Tokyo decides to dump the contaminated Fukushima waters into the sea
Government says waste water, used to cool reactors after March 2011 Tsunami, no longer poses danger. Local fishermen, environmental groups, neighboring states and the Catholic Church are opposed. The US and the International Atomic Energy Agency support the disposal plan.
Tokyo (AsiaNews / Agencies) - The Japanese government today announced its intention to dump the radioactive waters of the Fukushima nuclear power plant, damaged 10 years ago by a tsunami, into the sea.
Authorities claim that the millions of tons of liquids used to cool the atomic reactors during no longer pose a safety and health hazard. However, the decision has been met with firm opposition from local fishermen, environmental groups, neighboring states and the Japanese Bishops' Conference.
On 11 March 2011, the most powerful earthquake ever recorded in Japan devastated the northeastern coast of the country. The tsunami caused by the 9.0 magnitude earthquake killed 18 thousand people and destroyed entire cities. The catastrophe forced half a million residents to flee their homes.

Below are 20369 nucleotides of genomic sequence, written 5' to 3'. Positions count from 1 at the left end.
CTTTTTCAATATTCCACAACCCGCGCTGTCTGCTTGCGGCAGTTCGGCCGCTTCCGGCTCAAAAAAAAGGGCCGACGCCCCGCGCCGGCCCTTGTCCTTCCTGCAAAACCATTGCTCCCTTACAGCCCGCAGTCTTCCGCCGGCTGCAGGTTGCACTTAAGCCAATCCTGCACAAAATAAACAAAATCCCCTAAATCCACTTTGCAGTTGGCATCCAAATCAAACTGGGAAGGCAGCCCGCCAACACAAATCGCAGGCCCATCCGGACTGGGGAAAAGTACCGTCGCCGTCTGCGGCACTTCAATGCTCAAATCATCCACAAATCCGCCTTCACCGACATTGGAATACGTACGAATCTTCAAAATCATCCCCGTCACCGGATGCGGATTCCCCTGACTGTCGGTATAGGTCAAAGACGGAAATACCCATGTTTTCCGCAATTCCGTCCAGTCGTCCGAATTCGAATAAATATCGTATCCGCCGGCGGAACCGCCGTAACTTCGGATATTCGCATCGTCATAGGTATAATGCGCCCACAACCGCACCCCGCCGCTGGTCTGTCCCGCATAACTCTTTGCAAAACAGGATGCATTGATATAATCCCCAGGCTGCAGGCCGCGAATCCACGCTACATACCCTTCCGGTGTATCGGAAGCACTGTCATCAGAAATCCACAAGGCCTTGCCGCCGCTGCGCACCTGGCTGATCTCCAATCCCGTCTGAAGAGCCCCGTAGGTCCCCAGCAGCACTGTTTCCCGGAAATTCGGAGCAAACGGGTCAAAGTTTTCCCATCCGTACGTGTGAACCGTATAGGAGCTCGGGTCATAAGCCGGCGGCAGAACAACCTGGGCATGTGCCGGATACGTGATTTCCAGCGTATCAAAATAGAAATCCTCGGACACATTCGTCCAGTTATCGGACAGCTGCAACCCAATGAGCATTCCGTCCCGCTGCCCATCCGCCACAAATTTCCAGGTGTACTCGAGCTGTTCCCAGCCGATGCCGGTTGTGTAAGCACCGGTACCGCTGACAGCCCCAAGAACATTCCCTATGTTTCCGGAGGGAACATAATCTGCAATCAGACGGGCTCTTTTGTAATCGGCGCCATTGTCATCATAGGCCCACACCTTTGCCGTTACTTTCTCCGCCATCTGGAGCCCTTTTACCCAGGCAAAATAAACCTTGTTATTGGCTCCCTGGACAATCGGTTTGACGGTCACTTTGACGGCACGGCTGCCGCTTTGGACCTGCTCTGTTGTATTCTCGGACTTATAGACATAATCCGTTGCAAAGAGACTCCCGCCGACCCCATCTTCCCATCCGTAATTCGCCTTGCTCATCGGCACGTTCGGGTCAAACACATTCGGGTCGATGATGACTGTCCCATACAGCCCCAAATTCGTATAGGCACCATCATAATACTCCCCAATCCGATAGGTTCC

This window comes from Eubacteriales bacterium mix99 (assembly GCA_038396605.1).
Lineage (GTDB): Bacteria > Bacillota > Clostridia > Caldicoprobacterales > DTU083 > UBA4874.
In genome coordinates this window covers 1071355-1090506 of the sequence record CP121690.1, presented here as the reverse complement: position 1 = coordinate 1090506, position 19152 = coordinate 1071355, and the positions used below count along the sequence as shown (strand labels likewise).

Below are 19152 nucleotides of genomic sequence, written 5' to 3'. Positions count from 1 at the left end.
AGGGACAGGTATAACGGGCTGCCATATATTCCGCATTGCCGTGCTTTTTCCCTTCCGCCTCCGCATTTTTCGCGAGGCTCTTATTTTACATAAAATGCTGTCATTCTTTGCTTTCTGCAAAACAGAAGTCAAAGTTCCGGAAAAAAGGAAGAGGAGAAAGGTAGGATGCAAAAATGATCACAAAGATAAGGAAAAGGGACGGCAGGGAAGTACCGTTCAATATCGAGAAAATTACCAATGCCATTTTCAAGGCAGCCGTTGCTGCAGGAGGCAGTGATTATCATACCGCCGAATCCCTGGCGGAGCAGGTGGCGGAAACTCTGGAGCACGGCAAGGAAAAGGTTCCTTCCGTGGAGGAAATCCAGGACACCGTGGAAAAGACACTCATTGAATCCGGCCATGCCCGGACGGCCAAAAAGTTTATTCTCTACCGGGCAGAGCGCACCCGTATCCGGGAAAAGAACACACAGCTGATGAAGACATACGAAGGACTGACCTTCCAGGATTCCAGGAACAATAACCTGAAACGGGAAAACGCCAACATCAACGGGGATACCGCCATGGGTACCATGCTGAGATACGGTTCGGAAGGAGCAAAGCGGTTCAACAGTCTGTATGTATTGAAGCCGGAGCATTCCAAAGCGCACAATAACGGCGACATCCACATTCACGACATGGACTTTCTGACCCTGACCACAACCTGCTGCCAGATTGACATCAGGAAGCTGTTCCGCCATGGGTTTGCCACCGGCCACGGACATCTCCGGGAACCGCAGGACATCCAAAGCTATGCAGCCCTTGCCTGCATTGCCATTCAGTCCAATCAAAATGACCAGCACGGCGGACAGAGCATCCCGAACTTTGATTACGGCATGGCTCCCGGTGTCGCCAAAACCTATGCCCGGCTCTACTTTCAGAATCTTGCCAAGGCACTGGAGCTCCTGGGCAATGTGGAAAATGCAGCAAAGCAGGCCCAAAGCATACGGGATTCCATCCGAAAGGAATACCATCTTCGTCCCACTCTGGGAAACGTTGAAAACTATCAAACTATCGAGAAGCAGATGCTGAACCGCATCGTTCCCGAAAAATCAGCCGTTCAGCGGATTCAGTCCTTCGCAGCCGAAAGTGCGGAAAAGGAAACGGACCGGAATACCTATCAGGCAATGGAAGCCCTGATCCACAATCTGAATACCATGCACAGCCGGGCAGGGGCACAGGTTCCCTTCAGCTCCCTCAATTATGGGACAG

The Fukushima disaster is rated 7th in severity levels by the International Atomic Energy Agency, the highest ever observed along with the 1986 Chernobyl (Soviet Union) disaster. Official estimates say it will take 40 years to rebuild and reclaim the land, at a cost of trillions of yen.
The disposal process will begin in two years; the released waters will be significantly diluted through an advanced system called Alps. It allows the most radioactive elements, such as strontium and cesium, to be removed from contaminated liquids.
Premier Yoshihide Suga said the operation will be conducted in a way that protects the local fishing industry. Tepco, the company that manages the Fukushima plant, will be obliged to pay compensation if Japanese fishermen suffer damage. However, for the national fisheries federation maintain that disposal at sea is “unacceptable”.
Tokyo also faces opposition from neighboring countries. China said Suga's move was "irresponsible"; Taiwan and South Korea also say they are against it. The Japanese executive has received the support of the US and the International Atomic Energy Agency, according to which the plan for the release of contaminated water "has a solid scientific basis and is in line with the standard practices followed by the atomic industry in all the world".